3. Kieran NYC

      How about the bills you’re handing to future generations when the underfunded water infrastructure crumbles in 30 years in one bad winter and it costs tens of billions extra in emergency repairs to fix the whole thing?

      1. some old queen

        Jazus Kieran you are like a broken record. The charges were not going to contribute one single cent to the upgrade. Even at full compliance it was debatable if it would even have covered the cost of Irish water alone. And anyways, the privatisation of Irish water would have handed bills to future generations which would have been ongoing with no return.

  2. manolo

    Why did we bother voting at all? It’s business as usual. We will continue voting this crowd in and they will continue to do whatever they fee like doing for them and their buddies. A bloody joke is what this country is.

  3. fmong

    Breen: I mean, look, we faced a situation, after the general election, where we didn’t get the majority we needed to return the outgoing government

    We… We… We… We NEEDED to return.. to finish selling off the state?

    what cheek, and I suppose it was US the pesky Irish people ruining Their plans…

  4. Eoin

    I’m thinking about leaving before Christmas myself at this stage. I’ll decide after the next anti- Irish Water/ anti- austerity/ anti-general establishment corruption protest. There was 80k at the last one. If there’s more than 80k at the next one then there’s still hope for us.

    1. Sheik Yahbouti

      Eoin, my biggest regret was that I didn’t get out while the getting was good. I am now to old (more importantly, too poor) to be accepted as a migrant anywhere. quelle domage.

  5. dav

    lol the blushirts are going keep on flogging the dead water horse. They are going to be wiped out come the next election

  6. ollie

    “the law has to be upheld ” There’s no law that states you have to pay a utility bill. It’s up to iw to pursue people for non-payment, which they can’t do because the attachment order legislation isn’t signed into law.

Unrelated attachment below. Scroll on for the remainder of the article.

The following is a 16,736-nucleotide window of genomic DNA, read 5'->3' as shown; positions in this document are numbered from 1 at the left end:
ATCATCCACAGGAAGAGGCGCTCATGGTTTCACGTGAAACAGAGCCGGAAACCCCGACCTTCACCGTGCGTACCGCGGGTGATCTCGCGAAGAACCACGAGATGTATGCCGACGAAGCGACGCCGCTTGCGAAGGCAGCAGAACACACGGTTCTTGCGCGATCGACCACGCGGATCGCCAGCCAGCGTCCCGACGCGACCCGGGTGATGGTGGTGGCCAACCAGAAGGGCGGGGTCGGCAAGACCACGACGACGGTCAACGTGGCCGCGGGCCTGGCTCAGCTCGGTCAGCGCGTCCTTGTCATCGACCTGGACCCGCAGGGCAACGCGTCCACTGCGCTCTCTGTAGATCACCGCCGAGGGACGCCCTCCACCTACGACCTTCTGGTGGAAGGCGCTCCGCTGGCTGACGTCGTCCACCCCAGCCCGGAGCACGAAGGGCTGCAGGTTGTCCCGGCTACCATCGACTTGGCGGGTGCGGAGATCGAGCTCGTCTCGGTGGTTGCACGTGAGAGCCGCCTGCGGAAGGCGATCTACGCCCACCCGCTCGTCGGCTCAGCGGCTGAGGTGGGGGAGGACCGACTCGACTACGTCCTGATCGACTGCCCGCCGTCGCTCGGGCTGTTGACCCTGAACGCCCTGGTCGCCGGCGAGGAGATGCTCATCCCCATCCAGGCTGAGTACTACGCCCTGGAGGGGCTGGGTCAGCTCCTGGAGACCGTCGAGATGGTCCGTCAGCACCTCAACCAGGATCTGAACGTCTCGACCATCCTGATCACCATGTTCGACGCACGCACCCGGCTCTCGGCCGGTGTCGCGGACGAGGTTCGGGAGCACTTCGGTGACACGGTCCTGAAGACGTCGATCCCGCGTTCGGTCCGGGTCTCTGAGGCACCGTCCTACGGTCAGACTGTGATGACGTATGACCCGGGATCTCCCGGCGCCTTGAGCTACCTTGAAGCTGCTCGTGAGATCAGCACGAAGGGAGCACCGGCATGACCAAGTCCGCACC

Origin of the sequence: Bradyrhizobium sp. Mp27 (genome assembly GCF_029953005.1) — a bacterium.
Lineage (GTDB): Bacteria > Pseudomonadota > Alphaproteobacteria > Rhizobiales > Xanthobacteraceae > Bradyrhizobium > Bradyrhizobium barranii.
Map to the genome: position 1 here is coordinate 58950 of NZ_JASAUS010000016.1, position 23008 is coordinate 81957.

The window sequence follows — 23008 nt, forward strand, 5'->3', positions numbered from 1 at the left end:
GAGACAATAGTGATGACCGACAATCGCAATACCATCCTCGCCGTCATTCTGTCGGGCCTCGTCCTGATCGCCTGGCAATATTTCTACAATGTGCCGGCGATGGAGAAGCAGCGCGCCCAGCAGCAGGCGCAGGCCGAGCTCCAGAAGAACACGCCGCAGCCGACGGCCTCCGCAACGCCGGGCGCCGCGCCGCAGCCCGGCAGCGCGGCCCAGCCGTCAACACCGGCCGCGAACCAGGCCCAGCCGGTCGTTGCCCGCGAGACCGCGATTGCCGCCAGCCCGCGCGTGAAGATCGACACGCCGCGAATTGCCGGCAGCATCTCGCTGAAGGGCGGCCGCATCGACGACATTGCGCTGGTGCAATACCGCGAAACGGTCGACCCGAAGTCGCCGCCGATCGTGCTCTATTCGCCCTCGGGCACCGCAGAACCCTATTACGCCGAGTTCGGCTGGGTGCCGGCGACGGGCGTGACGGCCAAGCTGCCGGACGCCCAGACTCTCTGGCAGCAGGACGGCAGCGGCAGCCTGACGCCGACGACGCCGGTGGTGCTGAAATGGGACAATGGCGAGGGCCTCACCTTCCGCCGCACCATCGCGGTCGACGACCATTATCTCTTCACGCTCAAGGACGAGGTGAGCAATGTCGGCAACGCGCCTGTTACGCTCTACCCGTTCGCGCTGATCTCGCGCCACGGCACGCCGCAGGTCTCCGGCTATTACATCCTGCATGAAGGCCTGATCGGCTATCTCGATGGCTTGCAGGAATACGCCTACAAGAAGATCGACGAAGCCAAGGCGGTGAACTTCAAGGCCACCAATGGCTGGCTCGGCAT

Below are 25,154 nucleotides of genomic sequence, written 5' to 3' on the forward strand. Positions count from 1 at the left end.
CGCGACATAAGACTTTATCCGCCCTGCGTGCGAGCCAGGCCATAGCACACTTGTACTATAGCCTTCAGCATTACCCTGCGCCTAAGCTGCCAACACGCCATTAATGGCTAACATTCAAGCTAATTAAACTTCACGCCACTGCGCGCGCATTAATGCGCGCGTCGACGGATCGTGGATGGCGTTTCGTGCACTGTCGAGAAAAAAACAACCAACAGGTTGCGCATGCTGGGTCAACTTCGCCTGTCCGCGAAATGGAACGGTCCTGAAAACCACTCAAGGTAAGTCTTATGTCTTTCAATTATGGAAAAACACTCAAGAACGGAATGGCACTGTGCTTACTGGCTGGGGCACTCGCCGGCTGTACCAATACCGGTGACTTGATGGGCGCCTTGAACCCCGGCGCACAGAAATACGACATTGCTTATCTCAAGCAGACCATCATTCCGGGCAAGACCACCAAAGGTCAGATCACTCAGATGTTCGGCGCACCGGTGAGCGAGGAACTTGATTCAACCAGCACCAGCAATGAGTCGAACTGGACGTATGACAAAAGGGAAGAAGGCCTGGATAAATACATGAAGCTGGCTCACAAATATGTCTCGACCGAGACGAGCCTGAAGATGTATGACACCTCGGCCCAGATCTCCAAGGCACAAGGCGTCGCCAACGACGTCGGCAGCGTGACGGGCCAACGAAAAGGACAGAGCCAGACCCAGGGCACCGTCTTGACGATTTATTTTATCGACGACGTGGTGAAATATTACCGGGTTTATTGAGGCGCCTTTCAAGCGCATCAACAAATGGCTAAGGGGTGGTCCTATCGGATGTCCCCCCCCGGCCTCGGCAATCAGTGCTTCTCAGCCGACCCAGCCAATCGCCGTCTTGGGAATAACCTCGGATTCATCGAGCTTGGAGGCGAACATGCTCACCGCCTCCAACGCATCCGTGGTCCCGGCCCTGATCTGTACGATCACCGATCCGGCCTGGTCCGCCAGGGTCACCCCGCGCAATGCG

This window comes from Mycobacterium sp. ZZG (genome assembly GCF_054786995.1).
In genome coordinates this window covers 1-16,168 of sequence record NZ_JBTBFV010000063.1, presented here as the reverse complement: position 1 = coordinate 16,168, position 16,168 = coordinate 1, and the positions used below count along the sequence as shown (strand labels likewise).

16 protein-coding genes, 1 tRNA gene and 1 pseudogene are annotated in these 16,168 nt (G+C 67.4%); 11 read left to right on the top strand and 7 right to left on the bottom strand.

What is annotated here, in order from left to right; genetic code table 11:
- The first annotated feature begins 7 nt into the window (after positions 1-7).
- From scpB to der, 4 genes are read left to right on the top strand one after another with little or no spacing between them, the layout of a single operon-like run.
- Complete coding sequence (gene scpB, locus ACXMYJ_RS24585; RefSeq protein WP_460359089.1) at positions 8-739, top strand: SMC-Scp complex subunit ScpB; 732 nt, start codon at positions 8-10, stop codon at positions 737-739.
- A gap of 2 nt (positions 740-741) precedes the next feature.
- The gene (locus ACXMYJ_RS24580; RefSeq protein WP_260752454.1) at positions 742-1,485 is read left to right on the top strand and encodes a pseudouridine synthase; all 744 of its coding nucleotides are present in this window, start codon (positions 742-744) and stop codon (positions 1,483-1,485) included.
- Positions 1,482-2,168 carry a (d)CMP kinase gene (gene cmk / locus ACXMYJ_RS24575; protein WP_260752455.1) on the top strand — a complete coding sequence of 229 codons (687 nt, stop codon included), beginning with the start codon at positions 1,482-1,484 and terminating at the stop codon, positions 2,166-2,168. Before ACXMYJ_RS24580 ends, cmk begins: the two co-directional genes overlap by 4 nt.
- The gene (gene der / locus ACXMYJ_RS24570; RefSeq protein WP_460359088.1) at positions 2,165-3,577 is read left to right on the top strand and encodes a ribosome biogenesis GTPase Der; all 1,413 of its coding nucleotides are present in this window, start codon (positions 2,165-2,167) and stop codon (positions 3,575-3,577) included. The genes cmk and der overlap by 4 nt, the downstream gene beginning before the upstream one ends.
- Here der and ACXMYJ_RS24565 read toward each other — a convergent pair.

“obviously they’re pursuing people at the moment”. No they are not.

    “There is going to be a minister for housing put into place” There already is a minister for housing

    “at the doorsteps, people, during the election campaign, people were very much in favour of this tax”
    Sweet Jesus!

    What an idiot this man is. If you are reading this Mr Breen I’d like to publicly debate you on any issue of your choosing.

  7. 1980s Man

    Sinn Fein will ditch Adams as leader during 1916 and Fianna Fail and Sinn Fein will share power within a couple of years. All the West Brit Fine Gaelers will burn the bridges over the river Dodder and take shelter in their enclave with RDS, RTE and UCD becoming their ‘Green Zone’ of ideological control.

    The Sophies, Williams, Henrys and Charlottes will never again mix with the Eamonns, Aoifes, Seans, Niamhs.

    The Duchy of Dublin versus real Ireland!

    1. Declan

      Alternatively young people will grow up not giving a crap about your or my old old politics, form new parties and a lovely Mairead and Henry one day will have a baby called Keywest.

      Come back Gerry and Enda all is forgiven

  8. Smith

    Do we need to call him Dr. Jennings when he’s in his capacity as a broadcaster?

    1. The Old Boy

      Glorying unnecessarily in academic titles seems to be a somewhat jocular element of the Broadsheet house style.

  9. sendog

    reminds me of sum of the excuses chancers would give teachers when asked why they didnt do their homework. Pure waffle meally mouthed excuses and deflection.